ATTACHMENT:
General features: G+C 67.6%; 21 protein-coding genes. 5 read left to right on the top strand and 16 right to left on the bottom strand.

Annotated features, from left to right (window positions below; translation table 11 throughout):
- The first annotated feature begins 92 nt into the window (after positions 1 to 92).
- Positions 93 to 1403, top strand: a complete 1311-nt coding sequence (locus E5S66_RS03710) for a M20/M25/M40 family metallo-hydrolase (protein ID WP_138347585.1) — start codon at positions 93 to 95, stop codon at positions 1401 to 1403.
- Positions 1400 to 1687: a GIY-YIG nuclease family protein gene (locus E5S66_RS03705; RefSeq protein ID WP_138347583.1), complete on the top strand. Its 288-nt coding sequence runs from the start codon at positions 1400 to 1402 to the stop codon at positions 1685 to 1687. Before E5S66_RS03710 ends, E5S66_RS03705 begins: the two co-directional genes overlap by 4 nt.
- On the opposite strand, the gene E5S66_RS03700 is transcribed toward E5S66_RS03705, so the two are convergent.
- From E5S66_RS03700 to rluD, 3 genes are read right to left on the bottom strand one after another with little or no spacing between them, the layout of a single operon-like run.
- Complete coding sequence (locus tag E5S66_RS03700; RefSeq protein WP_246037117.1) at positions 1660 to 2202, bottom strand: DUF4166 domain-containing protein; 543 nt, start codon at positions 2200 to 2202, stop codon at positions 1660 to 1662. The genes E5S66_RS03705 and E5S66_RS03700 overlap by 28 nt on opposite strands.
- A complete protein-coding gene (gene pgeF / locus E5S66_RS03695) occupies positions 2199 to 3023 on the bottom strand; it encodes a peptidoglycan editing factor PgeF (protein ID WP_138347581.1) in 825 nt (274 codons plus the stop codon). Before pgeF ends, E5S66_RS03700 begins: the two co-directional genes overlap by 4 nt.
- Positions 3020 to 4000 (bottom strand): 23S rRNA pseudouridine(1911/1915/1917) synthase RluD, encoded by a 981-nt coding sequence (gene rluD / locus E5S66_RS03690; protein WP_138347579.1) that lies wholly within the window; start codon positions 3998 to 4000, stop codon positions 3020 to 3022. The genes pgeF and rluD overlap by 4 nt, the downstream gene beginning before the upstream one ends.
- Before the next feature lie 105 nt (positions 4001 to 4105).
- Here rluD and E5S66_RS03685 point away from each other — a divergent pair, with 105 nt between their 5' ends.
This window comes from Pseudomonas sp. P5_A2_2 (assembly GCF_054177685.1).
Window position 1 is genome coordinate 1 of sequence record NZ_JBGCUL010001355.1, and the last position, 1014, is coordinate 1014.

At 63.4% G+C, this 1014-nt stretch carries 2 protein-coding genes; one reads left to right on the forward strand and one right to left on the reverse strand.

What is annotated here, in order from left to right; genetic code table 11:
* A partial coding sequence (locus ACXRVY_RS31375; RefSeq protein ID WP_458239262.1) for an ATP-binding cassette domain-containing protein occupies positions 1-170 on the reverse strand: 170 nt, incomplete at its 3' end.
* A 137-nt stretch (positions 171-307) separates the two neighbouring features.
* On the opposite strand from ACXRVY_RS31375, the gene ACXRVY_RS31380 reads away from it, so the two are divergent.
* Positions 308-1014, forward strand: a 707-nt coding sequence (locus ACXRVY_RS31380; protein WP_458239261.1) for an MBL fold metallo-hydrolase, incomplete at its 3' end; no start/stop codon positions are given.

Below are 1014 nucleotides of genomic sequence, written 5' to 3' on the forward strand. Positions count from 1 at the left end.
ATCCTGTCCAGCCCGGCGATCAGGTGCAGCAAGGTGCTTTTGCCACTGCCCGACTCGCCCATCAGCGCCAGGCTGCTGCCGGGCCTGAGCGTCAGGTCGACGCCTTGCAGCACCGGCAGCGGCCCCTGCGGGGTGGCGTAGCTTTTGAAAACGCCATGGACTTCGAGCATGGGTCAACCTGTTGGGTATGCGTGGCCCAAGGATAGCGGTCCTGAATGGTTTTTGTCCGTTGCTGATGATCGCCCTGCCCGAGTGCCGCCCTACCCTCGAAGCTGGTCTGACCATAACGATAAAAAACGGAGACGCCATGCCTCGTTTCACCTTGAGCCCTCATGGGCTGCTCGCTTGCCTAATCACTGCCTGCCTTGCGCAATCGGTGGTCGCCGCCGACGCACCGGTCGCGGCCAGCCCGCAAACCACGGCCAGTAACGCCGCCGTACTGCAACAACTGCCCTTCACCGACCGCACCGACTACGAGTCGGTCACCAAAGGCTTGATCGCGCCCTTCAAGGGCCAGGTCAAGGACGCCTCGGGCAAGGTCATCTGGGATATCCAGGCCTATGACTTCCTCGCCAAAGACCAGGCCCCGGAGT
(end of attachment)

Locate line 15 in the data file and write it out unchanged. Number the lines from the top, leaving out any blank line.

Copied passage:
At 63.4% G+C, this 1014-nt stretch carries 2 protein-coding genes; one reads left to right on the forward strand and one right to left on the reverse strand.